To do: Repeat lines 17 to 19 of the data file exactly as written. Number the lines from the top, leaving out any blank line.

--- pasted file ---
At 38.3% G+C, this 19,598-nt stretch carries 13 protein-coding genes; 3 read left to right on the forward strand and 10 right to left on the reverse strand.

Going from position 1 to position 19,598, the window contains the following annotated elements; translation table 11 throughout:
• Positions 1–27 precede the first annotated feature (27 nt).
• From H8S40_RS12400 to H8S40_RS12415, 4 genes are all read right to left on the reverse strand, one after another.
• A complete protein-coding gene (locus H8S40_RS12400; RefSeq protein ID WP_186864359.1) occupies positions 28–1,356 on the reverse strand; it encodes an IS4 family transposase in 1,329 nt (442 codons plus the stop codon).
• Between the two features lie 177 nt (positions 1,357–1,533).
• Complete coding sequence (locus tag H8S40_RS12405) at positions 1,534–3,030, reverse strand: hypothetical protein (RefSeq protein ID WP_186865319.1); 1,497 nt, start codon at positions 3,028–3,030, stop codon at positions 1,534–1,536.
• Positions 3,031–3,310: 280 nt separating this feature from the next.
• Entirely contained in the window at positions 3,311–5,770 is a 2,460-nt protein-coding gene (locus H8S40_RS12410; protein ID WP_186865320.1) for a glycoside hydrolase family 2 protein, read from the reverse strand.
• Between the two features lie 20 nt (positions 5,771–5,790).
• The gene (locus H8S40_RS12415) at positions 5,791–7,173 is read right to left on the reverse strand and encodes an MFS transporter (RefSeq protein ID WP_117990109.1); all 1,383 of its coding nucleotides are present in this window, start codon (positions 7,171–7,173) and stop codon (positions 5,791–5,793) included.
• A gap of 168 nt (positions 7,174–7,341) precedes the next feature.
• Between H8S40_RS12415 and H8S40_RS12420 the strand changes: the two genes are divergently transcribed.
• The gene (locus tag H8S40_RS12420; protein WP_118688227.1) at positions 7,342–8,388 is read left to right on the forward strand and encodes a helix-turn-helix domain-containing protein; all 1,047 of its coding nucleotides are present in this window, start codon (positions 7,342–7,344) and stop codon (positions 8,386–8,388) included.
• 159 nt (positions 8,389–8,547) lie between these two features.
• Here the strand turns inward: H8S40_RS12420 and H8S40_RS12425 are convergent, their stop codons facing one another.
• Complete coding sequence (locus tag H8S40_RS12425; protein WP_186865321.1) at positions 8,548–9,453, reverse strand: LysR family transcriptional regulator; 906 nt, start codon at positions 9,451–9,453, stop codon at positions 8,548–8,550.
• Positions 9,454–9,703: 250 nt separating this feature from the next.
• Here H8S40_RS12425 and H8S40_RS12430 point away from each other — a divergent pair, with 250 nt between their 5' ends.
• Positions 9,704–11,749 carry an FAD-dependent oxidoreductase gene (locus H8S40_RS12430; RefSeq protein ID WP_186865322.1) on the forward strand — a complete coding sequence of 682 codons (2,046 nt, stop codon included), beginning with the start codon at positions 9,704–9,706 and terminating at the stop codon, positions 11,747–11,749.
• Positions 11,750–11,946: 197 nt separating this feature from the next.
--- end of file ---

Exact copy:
• Complete coding sequence (locus tag H8S40_RS12425; protein WP_186865321.1) at positions 8,548–9,453, reverse strand: LysR family transcriptional regulator; 906 nt, start codon at positions 9,451–9,453, stop codon at positions 8,548–8,550.
• Positions 9,454–9,703: 250 nt separating this feature from the next.
• Here H8S40_RS12425 and H8S40_RS12430 point away from each other — a divergent pair, with 250 nt between their 5' ends.